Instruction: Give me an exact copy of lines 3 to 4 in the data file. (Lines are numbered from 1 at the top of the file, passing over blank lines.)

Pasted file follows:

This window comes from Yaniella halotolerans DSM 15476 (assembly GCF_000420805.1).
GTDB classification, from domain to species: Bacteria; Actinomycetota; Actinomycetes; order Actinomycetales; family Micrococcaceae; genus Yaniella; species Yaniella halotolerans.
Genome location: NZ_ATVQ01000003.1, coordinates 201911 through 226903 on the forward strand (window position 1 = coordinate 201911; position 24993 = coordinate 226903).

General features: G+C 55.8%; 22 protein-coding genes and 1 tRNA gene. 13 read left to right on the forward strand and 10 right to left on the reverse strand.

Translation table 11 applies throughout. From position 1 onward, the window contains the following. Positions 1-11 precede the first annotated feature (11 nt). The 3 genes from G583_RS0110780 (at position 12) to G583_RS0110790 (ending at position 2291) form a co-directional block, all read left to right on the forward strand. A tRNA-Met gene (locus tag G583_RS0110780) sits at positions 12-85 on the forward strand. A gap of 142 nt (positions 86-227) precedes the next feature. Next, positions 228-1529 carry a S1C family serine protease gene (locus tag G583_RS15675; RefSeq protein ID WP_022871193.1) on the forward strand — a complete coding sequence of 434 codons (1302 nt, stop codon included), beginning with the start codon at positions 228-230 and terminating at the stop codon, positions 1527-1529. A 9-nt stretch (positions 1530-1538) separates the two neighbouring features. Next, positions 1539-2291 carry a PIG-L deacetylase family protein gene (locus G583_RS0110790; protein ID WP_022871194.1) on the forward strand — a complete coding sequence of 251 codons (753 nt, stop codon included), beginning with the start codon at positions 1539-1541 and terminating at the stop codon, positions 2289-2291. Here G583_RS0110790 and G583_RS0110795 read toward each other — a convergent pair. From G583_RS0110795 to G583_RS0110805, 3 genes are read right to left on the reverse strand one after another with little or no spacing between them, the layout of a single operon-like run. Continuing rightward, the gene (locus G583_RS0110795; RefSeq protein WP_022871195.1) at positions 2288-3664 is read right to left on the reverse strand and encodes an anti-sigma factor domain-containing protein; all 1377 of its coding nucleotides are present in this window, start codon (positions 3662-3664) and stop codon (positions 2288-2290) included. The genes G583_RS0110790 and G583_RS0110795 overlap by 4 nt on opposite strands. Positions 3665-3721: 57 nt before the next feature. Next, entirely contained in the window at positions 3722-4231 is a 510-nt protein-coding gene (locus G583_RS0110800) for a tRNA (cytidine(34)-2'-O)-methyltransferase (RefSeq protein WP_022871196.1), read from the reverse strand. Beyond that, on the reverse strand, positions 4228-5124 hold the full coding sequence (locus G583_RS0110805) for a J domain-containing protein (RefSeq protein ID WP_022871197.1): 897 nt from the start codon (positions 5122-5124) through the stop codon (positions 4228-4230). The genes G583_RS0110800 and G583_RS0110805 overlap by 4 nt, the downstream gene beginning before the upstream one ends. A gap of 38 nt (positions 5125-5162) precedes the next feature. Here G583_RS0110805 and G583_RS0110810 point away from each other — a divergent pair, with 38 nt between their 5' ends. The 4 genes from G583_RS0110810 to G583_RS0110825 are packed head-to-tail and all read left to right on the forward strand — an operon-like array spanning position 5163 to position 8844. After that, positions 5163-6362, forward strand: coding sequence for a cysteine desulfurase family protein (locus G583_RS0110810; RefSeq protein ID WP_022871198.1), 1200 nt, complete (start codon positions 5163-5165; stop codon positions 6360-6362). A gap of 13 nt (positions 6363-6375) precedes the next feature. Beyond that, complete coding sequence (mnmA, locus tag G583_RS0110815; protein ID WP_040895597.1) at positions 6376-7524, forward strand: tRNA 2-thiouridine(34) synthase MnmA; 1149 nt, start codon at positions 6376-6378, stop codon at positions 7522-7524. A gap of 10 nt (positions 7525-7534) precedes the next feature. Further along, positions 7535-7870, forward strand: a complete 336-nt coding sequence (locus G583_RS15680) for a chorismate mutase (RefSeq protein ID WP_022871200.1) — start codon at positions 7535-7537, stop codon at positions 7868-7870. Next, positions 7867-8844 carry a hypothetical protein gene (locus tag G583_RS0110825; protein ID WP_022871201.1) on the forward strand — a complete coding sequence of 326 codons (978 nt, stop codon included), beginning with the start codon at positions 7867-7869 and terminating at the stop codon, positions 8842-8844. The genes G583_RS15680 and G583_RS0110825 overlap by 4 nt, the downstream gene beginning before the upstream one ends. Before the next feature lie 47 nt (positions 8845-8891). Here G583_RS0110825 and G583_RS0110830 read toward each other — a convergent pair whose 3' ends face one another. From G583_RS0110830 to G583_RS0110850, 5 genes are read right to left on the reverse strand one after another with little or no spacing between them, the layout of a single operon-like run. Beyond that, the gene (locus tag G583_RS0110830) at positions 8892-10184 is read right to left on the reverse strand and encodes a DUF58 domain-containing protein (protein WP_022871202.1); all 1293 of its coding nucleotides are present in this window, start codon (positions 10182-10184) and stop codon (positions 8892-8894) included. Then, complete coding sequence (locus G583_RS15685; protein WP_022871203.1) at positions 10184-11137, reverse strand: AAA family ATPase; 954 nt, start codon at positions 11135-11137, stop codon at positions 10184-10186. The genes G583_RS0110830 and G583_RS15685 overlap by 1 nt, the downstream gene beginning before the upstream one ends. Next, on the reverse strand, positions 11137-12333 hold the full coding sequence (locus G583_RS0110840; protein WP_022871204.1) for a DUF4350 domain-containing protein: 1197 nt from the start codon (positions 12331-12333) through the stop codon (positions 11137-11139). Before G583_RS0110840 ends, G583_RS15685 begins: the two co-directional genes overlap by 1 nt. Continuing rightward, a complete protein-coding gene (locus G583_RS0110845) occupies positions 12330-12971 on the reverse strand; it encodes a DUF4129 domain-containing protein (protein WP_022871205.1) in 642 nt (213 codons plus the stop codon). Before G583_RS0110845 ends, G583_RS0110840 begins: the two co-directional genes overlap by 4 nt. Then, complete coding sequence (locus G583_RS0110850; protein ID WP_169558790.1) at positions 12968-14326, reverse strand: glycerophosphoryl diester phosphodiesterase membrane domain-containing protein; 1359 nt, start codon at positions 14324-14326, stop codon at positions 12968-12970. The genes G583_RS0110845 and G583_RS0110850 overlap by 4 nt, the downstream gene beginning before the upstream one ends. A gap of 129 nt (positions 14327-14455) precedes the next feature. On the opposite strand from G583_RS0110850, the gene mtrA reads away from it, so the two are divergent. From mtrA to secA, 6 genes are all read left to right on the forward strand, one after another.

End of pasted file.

Genome location: NZ_ATVQ01000003.1, coordinates 201911 through 226903 on the forward strand (window position 1 = coordinate 201911; position 24993 = coordinate 226903).

General features: G+C 55.8%; 22 protein-coding genes and 1 tRNA gene. 13 read left to right on the forward strand and 10 right to left on the reverse strand.